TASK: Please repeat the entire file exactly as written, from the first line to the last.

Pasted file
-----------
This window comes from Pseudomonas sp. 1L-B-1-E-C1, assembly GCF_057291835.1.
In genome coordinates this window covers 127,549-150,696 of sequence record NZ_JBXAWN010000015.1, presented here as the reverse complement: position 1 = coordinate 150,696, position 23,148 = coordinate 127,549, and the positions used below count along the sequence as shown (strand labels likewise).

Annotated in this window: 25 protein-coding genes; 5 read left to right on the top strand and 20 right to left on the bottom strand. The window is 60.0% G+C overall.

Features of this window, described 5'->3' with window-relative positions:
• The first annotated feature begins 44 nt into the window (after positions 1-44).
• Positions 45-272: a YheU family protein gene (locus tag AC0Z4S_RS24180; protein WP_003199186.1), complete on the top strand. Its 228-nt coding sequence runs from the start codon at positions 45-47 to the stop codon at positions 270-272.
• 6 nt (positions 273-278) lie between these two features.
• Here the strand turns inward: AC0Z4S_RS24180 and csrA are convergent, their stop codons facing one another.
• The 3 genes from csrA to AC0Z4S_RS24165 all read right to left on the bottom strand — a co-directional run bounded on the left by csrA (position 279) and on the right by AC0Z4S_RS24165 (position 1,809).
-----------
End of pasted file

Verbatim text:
This window comes from Pseudomonas sp. 1L-B-1-E-C1, assembly GCF_057291835.1.
In genome coordinates this window covers 127,549-150,696 of sequence record NZ_JBXAWN010000015.1, presented here as the reverse complement: position 1 = coordinate 150,696, position 23,148 = coordinate 127,549, and the positions used below count along the sequence as shown (strand labels likewise).

Annotated in this window: 25 protein-coding genes; 5 read left to right on the top strand and 20 right to left on the bottom strand. The window is 60.0% G+C overall.

Features of this window, described 5'->3' with window-relative positions:
• The first annotated feature begins 44 nt into the window (after positions 1-44).
• Positions 45-272: a YheU family protein gene (locus tag AC0Z4S_RS24180; protein WP_003199186.1), complete on the top strand. Its 228-nt coding sequence runs from the start codon at positions 45-47 to the stop codon at positions 270-272.
• 6 nt (positions 273-278) lie between these two features.
• Here the strand turns inward: AC0Z4S_RS24180 and csrA are convergent, their stop codons facing one another.
• The 3 genes from csrA to AC0Z4S_RS24165 all read right to left on the bottom strand — a co-directional run bounded on the left by csrA (position 279) and on the right by AC0Z4S_RS24165 (position 1,809).